Open-source software as guerrilla marketing strategy
Executives at the SDForum's Global Open Source Conference say that they have a distinct marketing advantage over proprietary software companies, thanks to Google and other tricks.
SAN FRANCISCO--Chances are if you're running a commercial open-source company, Google is one of your best friends.
That's because a search on Google for "open source and (whatever company X sells)" can yield the largest volume of referrals to an upstart in that business.
"Two-thirds of our leads come from Google, and more than half come from the search term 'open source'," said Ismael Ghalimi, CEO and founder of Intalio, which develops software for business process applications. Ghalimi spoke here Monday on an entrepreneurs' panel at SDForum's Global Open Source Conference.
Daniel Chalef, CEO of KnowledgeTree, which develops document management software, added that he has an unfair advantage over proprietary software because his company gets linked in many open-source directories. That linking puts KnowledgeTree in the top three or four vendors on Google searches. That drives an enormous amount of traffic.
"It's a way for a young South African company to get 5,000 downloads at a time," said Chalef.
Executives here said because of its economic and developer appeal, open-source software has marketing advantages over proprietary software, especially in a slumping economy.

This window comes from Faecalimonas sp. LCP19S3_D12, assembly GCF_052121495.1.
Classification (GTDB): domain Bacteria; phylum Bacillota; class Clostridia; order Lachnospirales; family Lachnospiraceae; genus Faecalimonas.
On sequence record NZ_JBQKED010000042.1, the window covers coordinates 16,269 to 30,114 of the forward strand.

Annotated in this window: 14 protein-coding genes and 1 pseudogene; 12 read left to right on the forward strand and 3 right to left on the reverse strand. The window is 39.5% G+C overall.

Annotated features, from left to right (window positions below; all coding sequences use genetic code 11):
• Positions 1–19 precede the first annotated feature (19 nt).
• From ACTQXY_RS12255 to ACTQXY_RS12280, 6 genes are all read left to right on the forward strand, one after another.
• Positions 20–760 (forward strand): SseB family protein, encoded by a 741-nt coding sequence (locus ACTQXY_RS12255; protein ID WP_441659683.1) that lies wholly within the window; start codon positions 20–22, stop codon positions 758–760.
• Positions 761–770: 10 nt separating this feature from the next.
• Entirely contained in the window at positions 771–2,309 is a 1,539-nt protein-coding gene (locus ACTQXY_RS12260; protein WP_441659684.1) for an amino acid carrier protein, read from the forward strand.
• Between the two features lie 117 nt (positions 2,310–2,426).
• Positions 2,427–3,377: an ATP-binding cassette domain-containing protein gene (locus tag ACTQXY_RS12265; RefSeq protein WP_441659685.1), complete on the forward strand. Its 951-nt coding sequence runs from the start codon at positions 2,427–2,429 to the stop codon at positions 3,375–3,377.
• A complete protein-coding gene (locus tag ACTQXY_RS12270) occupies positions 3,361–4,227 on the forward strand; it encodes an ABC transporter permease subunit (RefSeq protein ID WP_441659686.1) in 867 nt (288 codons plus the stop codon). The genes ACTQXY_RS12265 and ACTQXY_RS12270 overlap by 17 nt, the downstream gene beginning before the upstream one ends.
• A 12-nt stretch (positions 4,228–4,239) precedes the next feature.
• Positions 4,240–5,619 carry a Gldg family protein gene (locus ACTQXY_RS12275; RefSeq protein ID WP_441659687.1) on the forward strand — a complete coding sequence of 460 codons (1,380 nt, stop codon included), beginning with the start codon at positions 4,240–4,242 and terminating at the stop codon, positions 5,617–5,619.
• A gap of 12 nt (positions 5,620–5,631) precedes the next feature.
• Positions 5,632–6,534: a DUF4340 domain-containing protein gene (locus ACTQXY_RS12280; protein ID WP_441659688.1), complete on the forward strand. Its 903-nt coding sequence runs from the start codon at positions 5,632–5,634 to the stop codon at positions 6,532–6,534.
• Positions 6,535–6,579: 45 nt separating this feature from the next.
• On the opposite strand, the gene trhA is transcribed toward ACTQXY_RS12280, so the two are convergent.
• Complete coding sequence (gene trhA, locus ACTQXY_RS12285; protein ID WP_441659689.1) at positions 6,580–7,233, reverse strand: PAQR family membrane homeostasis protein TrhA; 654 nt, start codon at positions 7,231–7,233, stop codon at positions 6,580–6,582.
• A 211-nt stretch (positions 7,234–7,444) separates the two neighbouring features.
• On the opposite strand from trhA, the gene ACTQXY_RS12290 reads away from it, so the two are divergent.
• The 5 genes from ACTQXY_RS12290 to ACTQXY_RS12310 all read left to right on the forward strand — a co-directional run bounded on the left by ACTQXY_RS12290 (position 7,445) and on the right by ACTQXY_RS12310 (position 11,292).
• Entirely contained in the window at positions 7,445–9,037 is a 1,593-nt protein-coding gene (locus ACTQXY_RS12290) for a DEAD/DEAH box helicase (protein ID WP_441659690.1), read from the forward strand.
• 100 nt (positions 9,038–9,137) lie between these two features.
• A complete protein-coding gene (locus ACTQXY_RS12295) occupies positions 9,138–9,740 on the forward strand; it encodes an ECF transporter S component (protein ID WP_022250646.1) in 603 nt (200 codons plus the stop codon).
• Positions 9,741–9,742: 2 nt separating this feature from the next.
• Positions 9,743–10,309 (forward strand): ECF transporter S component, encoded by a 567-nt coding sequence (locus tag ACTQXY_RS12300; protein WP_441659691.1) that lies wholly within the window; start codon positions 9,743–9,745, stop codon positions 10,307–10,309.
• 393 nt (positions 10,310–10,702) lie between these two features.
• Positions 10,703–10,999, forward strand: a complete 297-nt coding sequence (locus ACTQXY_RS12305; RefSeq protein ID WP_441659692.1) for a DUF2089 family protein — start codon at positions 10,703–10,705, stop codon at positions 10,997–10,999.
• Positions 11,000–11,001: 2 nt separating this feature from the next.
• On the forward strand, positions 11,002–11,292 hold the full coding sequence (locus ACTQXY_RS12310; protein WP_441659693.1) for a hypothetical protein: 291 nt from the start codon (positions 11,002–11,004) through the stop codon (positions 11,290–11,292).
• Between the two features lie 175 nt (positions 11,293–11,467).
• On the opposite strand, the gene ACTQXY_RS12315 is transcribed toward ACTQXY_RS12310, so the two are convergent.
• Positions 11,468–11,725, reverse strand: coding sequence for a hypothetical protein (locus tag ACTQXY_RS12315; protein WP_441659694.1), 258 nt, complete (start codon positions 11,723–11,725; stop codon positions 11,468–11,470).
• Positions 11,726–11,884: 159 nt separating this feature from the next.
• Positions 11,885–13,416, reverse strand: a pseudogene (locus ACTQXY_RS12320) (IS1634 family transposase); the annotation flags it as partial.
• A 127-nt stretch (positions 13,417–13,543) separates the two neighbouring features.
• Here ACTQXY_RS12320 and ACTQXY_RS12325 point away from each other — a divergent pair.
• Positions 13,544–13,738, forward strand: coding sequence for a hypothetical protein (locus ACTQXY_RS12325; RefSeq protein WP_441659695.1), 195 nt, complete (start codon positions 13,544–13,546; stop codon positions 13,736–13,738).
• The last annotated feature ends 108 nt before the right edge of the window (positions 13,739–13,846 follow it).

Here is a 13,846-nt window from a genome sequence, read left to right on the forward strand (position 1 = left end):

"It's free. It's cheap. Everyone wants to cut costs," said Don Brown, a product manager at Atlassian, an open-source software company that develops wiki tools.
Venture capitalists, which have poured money into open-source companies but at a slower clip in recent quarters, agreed with the premise.
"The economy makes open-source companies more attractive because it's easier to get a global customer footprint, and people want to do more with less," John Occhipinti, a venture capitalist with the Woodside Fund, said during a panel at the confab.
Another advantage: the open-source developer community serves an incredibly important function as evangelist for a commercial open-source provider, according to Kevin Efrusy, a partner at Accel.
"The developers are the people who bring you in; they're your salespeople," said Efrusy, whose firm has investments in JBoss and OpenAds, among other open-source software companies.
"In some cases, they write code. And if there's a really good contributor, you hire him," said Efrusy. "At the end of the day, you want to control the direction of the innovation."
Marten Mickos, head of Sun's database business, said at the conference that MySql's community of users are its best marketers, even if they're critical. When one person says they hate MySql, he said, 10 others say "I love it."
"You must realize that criticism can be very valuable. Never be defensive. If you can forget about your ego, that's the power of open source," said Mickos.